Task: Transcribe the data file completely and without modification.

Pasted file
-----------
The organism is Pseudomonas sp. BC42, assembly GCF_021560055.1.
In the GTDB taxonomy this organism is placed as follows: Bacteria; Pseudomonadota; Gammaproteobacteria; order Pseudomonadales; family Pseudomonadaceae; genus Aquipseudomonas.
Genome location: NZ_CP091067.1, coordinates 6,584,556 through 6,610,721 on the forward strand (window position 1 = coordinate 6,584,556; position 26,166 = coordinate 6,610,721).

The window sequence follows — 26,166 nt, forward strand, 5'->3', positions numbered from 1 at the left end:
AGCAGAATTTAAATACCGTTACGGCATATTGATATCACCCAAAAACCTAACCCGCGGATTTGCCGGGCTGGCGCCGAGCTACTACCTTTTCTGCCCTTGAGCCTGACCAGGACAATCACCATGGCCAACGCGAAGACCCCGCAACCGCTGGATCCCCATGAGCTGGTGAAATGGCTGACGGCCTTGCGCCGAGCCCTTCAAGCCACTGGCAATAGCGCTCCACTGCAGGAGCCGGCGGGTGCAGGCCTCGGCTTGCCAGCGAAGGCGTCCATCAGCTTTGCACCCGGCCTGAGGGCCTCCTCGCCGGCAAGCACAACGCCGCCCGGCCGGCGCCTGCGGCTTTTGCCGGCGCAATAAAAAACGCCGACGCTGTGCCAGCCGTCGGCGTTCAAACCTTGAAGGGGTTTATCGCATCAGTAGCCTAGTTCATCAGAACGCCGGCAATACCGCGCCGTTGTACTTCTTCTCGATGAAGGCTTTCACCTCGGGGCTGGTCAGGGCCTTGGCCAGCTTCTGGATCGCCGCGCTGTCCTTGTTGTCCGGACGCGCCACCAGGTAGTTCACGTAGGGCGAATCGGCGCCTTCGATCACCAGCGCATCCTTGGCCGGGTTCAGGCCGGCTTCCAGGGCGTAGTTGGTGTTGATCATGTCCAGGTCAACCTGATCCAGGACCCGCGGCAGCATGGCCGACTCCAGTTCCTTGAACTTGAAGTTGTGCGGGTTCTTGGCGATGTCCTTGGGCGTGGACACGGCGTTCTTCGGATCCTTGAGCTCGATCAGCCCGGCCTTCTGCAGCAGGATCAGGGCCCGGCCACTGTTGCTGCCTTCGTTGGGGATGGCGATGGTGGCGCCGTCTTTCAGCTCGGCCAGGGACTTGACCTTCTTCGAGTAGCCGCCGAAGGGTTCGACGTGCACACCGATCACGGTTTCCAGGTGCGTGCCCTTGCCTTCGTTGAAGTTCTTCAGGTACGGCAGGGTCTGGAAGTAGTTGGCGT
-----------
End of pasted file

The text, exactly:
The organism is Pseudomonas sp. BC42, assembly GCF_021560055.1.
In the GTDB taxonomy this organism is placed as follows: Bacteria; Pseudomonadota; Gammaproteobacteria; order Pseudomonadales; family Pseudomonadaceae; genus Aquipseudomonas.
Genome location: NZ_CP091067.1, coordinates 6,584,556 through 6,610,721 on the forward strand (window position 1 = coordinate 6,584,556; position 26,166 = coordinate 6,610,721).

The window sequence follows — 26,166 nt, forward strand, 5'->3', positions numbered from 1 at the left end:
AGCAGAATTTAAATACCGTTACGGCATATTGATATCACCCAAAAACCTAACCCGCGGATTTGCCGGGCTGGCGCCGAGCTACTACCTTTTCTGCCCTTGAGCCTGACCAGGACAATCACCATGGCCAACGCGAAGACCCCGCAACCGCTGGATCCCCATGAGCTGGTGAAATGGCTGACGGCCTTGCGCCGAGCCCTTCAAGCCACTGGCAATAGCGCTCCACTGCAGGAGCCGGCGGGTGCAGGCCTCGGCTTGCCAGCGAAGGCGTCCATCAGCTTTGCACCCGGCCTGAGGGCCTCCTCGCCGGCAAGCACAACGCCGCCCGGCCGGCGCCTGCGGCTTTTGCCGGCGCAATAAAAAACGCCGACGCTGTGCCAGCCGTCGGCGTTCAAACCTTGAAGGGGTTTATCGCATCAGTAGCCTAGTTCATCAGAACGCCGGCAATACCGCGCCGTTGTACTTCTTCTCGATGAAGGCTTTCACCTCGGGGCTGGTCAGGGCCTTGGCCAGCTTCTGGATCGCCGCGCTGTCCTTGTTGTCCGGACGCGCCACCAGGTAGTTCACGTAGGGCGAATCGGCGCCTTCGATCACCAGCGCATCCTTGGCCGGGTTCAGGCCGGCTTCCAGGGCGTAGTTGGTGTTGATCATGTCCAGGTCAACCTGATCCAGGACCCGCGGCAGCATGGCCGACTCCAGTTCCTTGAACTTGAAGTTGTGCGGGTTCTTGGCGATGTCCTTGGGCGTGGACACGGCGTTCTTCGGATCCTTGAGCTCGATCAGCCCGGCCTTCTGCAGCAGGATCAGGGCCCGGCCACTGTTGCTGCCTTCGTTGGGGATGGCGATGGTGGCGCCGTCTTTCAGCTCGGCCAGGGACTTGACCTTCTTCGAGTAGCCGCCGAAGGGTTCGACGTGCACACCGATCACGGTTTCCAGGTGCGTGCCCTTGCCTTCGTTGAAGTTCTTCAGGTACGGCAGGGTCTGGAAGTAGTTGGCGT